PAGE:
United Kingdom Mahler & Bruch: Sarah Fox (soprano), Jana Hrochová Wallingerová (mezzo), Josef Špaek (violin), Czech Philharmonic Orchestra, CBSO Chorus / Jiří Bělohlávek (conductor), Symphony Hall, Birmingham, 24.4.2015 (GR).
Gustav Mahler: Symphony No 2 in C Minor, Resurrection
Max Bruch: Violin Concerto No 1 in G Minor, Op 26
It was difficult not to compare this performance of the epic Mahler Symphony No 2, Resurrection, with another from the same venue back in 1998 from the CBSO and Sir Simon Rattle. But if any orchestra can aspire to rival the much acclaimed Rattle version it is the Czech Philharmonic, steeped as it is in the composer’s native central European tradition. On April 24th and under their veteran music director Jiří Bělohlávek the Prague-based ensemble made full use of the renowned acoustics of Symphony Hall, Birmingham, to deliver an unforgettable and enriching experience.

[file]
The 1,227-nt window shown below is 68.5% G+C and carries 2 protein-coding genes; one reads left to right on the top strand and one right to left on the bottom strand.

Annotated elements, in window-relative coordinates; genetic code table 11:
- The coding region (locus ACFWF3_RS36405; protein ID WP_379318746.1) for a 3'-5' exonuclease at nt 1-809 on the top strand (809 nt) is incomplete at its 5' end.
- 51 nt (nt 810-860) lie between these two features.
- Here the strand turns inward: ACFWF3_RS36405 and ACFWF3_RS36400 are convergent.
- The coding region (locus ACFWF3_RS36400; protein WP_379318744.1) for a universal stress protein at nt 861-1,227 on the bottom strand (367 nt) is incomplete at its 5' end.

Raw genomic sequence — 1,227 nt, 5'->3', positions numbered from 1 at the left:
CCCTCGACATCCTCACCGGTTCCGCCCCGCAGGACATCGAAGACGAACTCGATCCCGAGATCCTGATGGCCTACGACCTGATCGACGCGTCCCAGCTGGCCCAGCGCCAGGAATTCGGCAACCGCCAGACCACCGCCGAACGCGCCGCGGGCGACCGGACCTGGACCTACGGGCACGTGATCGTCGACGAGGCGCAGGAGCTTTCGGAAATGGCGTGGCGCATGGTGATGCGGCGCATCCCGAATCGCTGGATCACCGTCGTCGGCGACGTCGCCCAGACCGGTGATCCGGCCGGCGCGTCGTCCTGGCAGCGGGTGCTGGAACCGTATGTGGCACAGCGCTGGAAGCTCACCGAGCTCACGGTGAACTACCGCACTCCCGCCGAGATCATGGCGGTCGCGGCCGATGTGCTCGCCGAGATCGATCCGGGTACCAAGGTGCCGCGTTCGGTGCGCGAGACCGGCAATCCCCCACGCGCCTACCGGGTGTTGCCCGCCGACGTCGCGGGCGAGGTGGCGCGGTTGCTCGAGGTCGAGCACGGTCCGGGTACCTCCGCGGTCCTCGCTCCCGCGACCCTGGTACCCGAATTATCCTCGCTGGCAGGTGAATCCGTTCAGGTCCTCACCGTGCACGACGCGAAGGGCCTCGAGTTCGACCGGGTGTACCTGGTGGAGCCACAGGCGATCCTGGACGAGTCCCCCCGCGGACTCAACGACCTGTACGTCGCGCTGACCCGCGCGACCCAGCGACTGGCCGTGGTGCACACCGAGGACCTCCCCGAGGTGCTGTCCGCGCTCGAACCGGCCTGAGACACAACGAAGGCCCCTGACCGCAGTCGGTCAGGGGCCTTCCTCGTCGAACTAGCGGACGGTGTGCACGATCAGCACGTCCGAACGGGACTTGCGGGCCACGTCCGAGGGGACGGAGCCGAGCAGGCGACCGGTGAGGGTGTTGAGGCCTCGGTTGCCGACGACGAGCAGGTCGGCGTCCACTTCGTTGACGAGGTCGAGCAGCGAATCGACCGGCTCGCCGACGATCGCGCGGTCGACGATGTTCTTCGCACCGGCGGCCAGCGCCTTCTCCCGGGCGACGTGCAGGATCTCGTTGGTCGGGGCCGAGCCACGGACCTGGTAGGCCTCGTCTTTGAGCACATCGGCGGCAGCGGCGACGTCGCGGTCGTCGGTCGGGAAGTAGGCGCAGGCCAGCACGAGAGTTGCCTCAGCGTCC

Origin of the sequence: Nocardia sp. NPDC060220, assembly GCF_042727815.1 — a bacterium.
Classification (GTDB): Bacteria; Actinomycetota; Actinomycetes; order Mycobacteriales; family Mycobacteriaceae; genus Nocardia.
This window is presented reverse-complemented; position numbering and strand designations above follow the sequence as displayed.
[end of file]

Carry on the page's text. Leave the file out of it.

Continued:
I have often praised the concert compilers of Birmingham’s THSH group for enterprising programme content, but this evening’s grouping was not their most inspired. Squeezing the Max Bruch Violin Concerto No 1 in before the monumental Mahler work was I thought a misplacement, a ‘filler’ that failed to gel. Added to this is that the concerto is a somewhat overexposed piece and its execution by soloist Josef Špaček was uninspiring; although virtuosic at times I thought it lacked emphasis. To say that the orchestra’s delivery of the exquisite Bruch melodies came across with more feeling than they did from the soloist, is surely getting it the wrong way round. I got the impression that the orchestra could not wait to get stuck into the Mahler, getting up to leave as Špaček came on for his third round of applause: an embarrassment I don’t think I’ve seen before!